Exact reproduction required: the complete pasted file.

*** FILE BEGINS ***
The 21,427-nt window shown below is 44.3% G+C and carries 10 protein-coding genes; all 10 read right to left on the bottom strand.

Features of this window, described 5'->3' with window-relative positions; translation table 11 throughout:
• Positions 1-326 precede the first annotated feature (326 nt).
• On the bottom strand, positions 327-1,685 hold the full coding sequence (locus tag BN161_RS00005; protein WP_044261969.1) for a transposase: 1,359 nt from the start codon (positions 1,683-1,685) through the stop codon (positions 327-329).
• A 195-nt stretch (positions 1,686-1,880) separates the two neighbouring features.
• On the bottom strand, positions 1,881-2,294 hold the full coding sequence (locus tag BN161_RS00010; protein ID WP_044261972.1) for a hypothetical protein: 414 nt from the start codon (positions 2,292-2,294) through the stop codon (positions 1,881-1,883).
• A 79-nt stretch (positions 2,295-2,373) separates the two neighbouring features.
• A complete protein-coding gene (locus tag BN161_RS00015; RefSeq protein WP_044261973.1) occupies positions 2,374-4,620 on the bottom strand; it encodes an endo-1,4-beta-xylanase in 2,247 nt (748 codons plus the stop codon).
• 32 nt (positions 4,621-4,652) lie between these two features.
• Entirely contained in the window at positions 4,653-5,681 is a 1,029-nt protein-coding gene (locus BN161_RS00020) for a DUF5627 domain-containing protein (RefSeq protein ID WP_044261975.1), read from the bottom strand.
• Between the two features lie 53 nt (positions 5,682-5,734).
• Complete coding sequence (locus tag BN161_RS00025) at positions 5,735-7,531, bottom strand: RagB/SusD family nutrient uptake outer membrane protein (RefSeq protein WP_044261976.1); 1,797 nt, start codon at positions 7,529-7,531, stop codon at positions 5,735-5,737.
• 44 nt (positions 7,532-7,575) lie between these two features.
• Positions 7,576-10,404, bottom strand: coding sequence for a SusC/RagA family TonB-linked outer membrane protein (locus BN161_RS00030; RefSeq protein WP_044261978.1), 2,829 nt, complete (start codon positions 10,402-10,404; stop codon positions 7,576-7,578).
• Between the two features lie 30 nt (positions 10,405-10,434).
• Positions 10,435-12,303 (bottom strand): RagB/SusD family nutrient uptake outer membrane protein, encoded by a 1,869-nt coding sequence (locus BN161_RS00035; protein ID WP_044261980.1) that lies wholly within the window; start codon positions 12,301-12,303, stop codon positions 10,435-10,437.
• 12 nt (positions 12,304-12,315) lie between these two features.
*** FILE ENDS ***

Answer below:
The 21,427-nt window shown below is 44.3% G+C and carries 10 protein-coding genes; all 10 read right to left on the bottom strand.

Features of this window, described 5'->3' with window-relative positions; translation table 11 throughout:
• Positions 1-326 precede the first annotated feature (326 nt).
• On the bottom strand, positions 327-1,685 hold the full coding sequence (locus tag BN161_RS00005; protein WP_044261969.1) for a transposase: 1,359 nt from the start codon (positions 1,683-1,685) through the stop codon (positions 327-329).
• A 195-nt stretch (positions 1,686-1,880) separates the two neighbouring features.
• On the bottom strand, positions 1,881-2,294 hold the full coding sequence (locus tag BN161_RS00010; protein ID WP_044261972.1) for a hypothetical protein: 414 nt from the start codon (positions 2,292-2,294) through the stop codon (positions 1,881-1,883).
• A 79-nt stretch (positions 2,295-2,373) separates the two neighbouring features.
• A complete protein-coding gene (locus tag BN161_RS00015; RefSeq protein WP_044261973.1) occupies positions 2,374-4,620 on the bottom strand; it encodes an endo-1,4-beta-xylanase in 2,247 nt (748 codons plus the stop codon).
• 32 nt (positions 4,621-4,652) lie between these two features.
• Entirely contained in the window at positions 4,653-5,681 is a 1,029-nt protein-coding gene (locus BN161_RS00020) for a DUF5627 domain-containing protein (RefSeq protein ID WP_044261975.1), read from the bottom strand.
• Between the two features lie 53 nt (positions 5,682-5,734).
• Complete coding sequence (locus tag BN161_RS00025) at positions 5,735-7,531, bottom strand: RagB/SusD family nutrient uptake outer membrane protein (RefSeq protein WP_044261976.1); 1,797 nt, start codon at positions 7,529-7,531, stop codon at positions 5,735-5,737.
• 44 nt (positions 7,532-7,575) lie between these two features.
• Positions 7,576-10,404, bottom strand: coding sequence for a SusC/RagA family TonB-linked outer membrane protein (locus BN161_RS00030; RefSeq protein WP_044261978.1), 2,829 nt, complete (start codon positions 10,402-10,404; stop codon positions 7,576-7,578).
• Between the two features lie 30 nt (positions 10,405-10,434).
• Positions 10,435-12,303 (bottom strand): RagB/SusD family nutrient uptake outer membrane protein, encoded by a 1,869-nt coding sequence (locus BN161_RS00035; protein ID WP_044261980.1) that lies wholly within the window; start codon positions 12,301-12,303, stop codon positions 10,435-10,437.
• 12 nt (positions 12,304-12,315) lie between these two features.